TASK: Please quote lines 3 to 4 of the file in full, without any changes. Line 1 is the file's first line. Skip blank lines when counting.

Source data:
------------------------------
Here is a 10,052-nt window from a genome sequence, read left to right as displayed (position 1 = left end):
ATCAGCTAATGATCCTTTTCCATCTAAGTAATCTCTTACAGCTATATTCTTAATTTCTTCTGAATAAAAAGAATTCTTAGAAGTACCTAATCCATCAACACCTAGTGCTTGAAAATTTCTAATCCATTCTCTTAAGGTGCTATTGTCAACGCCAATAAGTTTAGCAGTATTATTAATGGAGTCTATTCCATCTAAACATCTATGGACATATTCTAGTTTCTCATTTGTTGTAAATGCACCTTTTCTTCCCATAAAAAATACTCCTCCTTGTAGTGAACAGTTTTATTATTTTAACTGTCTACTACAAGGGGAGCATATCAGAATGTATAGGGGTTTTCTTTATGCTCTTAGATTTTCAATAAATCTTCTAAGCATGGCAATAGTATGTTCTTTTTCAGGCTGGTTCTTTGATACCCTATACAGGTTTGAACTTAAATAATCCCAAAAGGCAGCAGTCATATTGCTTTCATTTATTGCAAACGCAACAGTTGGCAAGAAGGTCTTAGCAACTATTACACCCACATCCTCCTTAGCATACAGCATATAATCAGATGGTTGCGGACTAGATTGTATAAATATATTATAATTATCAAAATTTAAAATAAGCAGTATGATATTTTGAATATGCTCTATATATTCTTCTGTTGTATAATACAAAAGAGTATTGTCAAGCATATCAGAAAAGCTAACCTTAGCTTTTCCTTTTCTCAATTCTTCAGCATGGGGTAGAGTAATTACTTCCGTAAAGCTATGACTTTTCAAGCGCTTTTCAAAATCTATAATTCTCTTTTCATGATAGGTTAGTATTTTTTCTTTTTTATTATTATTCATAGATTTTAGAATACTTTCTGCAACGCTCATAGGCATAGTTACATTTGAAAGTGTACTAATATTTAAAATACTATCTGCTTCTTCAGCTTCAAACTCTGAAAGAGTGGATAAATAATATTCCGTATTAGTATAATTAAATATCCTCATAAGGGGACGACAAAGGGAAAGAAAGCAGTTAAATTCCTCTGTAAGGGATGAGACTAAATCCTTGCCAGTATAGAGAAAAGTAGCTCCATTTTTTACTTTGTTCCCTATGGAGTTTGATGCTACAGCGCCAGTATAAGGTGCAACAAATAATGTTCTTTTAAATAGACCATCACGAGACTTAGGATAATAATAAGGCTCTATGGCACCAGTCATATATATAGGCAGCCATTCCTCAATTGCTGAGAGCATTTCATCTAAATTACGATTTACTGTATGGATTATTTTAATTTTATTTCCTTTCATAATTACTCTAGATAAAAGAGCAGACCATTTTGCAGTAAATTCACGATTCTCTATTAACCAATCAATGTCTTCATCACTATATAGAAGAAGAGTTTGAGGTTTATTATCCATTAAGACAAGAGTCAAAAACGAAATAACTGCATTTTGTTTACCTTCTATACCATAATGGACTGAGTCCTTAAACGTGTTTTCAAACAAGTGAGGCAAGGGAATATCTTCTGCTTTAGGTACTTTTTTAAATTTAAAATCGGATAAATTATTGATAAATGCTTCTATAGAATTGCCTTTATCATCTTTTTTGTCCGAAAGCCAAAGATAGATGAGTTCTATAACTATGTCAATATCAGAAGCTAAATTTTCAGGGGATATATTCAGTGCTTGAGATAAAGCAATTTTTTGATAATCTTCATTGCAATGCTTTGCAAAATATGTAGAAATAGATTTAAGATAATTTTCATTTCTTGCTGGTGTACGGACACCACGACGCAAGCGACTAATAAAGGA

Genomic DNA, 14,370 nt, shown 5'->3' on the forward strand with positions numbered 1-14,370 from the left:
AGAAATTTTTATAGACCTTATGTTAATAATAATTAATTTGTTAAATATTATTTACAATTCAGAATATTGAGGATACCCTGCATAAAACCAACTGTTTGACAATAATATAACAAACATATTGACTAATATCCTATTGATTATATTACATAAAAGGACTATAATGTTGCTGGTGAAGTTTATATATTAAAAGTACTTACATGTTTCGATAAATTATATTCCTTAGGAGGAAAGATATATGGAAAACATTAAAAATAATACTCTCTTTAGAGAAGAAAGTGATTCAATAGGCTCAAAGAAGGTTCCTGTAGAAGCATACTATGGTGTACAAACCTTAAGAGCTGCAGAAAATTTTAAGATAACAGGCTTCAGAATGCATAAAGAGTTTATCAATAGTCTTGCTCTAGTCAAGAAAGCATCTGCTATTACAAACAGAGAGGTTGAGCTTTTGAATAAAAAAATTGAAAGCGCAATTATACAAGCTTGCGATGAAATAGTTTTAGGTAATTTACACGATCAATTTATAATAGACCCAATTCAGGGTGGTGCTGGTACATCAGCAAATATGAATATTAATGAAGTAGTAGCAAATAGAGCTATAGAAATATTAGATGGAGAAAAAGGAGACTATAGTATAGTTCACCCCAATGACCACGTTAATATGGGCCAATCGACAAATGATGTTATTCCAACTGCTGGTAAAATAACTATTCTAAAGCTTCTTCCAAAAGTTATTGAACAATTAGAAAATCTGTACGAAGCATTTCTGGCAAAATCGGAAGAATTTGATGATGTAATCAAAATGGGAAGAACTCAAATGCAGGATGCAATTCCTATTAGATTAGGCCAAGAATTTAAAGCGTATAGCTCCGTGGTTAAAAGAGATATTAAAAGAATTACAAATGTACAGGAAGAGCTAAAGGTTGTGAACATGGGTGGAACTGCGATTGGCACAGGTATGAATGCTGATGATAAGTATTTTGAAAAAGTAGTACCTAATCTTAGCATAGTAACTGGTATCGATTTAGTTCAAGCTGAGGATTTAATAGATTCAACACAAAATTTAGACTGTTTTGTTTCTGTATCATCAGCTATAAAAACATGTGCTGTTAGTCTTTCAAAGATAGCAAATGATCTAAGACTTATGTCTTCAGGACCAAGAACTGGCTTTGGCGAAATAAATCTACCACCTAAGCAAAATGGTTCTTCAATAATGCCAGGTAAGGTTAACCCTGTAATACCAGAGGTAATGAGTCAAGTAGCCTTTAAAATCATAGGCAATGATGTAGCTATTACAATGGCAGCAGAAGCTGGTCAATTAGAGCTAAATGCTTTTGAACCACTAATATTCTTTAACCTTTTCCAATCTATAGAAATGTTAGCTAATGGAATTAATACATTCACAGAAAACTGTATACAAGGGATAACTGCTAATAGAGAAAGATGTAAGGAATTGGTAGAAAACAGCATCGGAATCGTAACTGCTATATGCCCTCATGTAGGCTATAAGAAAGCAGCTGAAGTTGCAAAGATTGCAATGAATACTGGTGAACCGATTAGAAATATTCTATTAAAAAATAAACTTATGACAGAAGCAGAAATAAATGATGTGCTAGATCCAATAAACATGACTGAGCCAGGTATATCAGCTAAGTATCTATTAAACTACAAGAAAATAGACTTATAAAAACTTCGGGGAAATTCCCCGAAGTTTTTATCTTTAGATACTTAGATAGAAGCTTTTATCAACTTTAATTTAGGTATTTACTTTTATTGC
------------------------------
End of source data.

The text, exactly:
Genomic DNA, 14,370 nt, shown 5'->3' on the forward strand with positions numbered 1-14,370 from the left:
AGAAATTTTTATAGACCTTATGTTAATAATAATTAATTTGTTAAATATTATTTACAATTCAGAATATTGAGGATACCCTGCATAAAACCAACTGTTTGACAATAATATAACAAACATATTGACTAATATCCTATTGATTATATTACATAAAAGGACTATAATGTTGCTGGTGAAGTTTATATATTAAAAGTACTTACATGTTTCGATAAATTATATTCCTTAGGAGGAAAGATATATGGAAAACATTAAAAATAATACTCTCTTTAGAGAAGAAAGTGATTCAATAGGCTCAAAGAAGGTTCCTGTAGAAGCATACTATGGTGTACAAACCTTAAGAGCTGCAGAAAATTTTAAGATAACAGGCTTCAGAATGCATAAAGAGTTTATCAATAGTCTTGCTCTAGTCAAGAAAGCATCTGCTATTACAAACAGAGAGGTTGAGCTTTTGAATAAAAAAATTGAAAGCGCAATTATACAAGCTTGCGATGAAATAGTTTTAGGTAATTTACACGATCAATTTATAATAGACCCAATTCAGGGTGGTGCTGGTACATCAGCAAATATGAATATTAATGAAGTAGTAGCAAATAGAGCTATAGAAATATTAGATGGAGAAAAAGGAGACTATAGTATAGTTCACCCCAATGACCACGTTAATATGGGCCAATCGACAAATGATGTTATTCCAACTGCTGGTAAAATAACTATTCTAAAGCTTCTTCCAAAAGTTATTGAACAATTAGAAAATCTGTACGAAGCATTTCTGGCAAAATCGGAAGAATTTGATGATGTAATCAAAATGGGAAGAACTCAAATGCAGGATGCAATTCCTATTAGATTAGGCCAAGAATTTAAAGCGTATAGCTCCGTGGTTAAAAGAGATATTAAAAGAATTACAAATGTACAGGAAGAGCTAAAGGTTGTGAACATGGGTGGAACTGCGATTGGCACAGGTATGAATGCTGATGATAAGTATTTTGAAAAAGTAGTACCTAATCTTAGCATAGTAACTGGTATCGATTTAGTTCAAGCTGAGGATTTAATAGATTCAACACAAAATTTAGACTGTTTTGTTTCTGTATCATCAGCTATAAAAACATGTGCTGTTAGTCTTTCAAAGATAGCAAATGATCTAAGACTTATGTCTTCAGGACCAAGAACTGGCTTTGGCGAAATAAATCTACCACCTAAGCAAAATGGTTCTTCAATAATGCCAGGTAAGGTTAACCCTGTAATACCAGAGGTAATGAGTCAAGTAGCCTTTAAAATCATAGGCAATGATGTAGCTATTACAATGGCAGCAGAAGCTGGTCAATTAGAGCTAAATGCTTTTGAACCACTAATATTCTTTAACCTTTTCCAATCTATAGAAATGTTAGCTAATGGAATTAATACATTCACAGAAAACTGTATACAAGGGATAACTGCTAATAGAGAAAGATGTAAGGAATTGGTAGAAAACAGCATCGGAATCGTAACTGCTATATGCCCTCATGTAGGCTATAAGAAAGCAGCTGAAGTTGCAAAGATTGCAATGAATACTGGTGAACCGATTAGAAATATTCTATTAAAAAATAAACTTATGACAGAAGCAGAAATAAATGATGTGCTAGATCCAATAAACATGACTGAGCCAGGTATATCAGCTAAGTATCTATTAAACTACAAGAAAATAGACTTATAAAAACTTCGGGGAAATTCCCCGAAGTTTTTATCTTTAGATACTTAGATAGAAGCTTTTATCAACTTTAATTTAGGTATTTACTTTTATTGC